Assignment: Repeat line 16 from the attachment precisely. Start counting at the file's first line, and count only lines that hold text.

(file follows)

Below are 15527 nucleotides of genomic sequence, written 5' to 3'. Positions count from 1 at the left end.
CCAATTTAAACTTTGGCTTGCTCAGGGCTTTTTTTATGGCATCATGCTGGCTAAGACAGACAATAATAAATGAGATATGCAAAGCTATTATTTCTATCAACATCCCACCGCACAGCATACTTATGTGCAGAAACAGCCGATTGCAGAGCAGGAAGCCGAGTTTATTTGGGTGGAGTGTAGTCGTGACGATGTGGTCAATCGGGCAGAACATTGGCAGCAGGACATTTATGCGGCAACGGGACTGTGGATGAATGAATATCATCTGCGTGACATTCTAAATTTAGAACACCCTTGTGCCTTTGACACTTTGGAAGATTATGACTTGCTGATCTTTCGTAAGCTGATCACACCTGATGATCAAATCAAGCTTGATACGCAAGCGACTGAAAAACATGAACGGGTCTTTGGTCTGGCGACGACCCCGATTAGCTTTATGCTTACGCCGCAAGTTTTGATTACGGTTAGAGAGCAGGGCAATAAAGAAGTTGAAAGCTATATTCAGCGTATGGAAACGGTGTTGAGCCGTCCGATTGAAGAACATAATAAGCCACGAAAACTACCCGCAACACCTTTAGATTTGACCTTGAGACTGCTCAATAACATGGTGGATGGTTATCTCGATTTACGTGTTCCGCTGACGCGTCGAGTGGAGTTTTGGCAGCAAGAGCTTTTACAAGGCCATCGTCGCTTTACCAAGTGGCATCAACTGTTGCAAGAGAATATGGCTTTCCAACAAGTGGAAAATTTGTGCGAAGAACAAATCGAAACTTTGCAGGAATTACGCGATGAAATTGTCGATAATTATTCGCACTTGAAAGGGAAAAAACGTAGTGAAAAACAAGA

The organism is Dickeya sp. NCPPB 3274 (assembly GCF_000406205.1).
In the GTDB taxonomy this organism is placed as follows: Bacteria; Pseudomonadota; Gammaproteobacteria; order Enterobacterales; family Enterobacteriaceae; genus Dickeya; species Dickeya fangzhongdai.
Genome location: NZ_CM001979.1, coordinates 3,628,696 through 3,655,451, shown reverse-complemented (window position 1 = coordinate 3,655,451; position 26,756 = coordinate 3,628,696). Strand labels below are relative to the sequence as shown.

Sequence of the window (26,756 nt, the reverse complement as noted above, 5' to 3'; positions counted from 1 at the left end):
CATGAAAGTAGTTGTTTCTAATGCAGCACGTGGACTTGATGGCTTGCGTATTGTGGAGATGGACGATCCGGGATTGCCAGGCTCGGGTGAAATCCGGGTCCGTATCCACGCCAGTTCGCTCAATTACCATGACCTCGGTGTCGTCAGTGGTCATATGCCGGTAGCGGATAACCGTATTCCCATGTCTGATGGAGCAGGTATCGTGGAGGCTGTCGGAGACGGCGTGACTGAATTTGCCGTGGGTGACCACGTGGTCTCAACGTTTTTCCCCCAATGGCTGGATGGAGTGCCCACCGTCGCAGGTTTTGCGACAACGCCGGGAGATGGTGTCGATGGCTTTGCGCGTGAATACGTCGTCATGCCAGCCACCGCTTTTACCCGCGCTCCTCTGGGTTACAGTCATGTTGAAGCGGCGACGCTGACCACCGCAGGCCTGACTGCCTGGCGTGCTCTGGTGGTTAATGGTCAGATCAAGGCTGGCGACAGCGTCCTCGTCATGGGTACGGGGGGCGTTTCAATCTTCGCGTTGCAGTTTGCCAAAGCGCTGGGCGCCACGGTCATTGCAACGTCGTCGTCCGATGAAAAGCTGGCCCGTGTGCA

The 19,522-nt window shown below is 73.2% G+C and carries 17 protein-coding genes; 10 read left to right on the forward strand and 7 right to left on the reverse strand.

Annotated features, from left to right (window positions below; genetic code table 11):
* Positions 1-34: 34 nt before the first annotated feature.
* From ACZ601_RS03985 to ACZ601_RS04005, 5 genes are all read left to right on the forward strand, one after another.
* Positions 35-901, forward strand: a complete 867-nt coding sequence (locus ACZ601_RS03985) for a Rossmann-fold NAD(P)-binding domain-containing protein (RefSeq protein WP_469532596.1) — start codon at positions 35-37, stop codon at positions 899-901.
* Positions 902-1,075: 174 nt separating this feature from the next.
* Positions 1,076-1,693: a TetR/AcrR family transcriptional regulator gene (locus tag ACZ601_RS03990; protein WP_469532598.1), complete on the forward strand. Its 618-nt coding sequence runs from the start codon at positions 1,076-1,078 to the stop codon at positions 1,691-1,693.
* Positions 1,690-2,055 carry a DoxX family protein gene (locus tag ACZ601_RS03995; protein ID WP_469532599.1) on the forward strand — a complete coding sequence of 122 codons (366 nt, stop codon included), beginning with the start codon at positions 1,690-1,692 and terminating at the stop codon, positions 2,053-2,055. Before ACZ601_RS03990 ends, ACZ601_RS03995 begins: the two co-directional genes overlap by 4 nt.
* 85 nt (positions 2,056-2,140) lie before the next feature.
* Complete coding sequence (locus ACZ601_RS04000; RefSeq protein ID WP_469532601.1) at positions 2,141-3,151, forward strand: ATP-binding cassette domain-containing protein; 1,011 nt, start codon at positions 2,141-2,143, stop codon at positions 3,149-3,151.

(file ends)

* 85 nt (positions 2,056-2,140) lie before the next feature.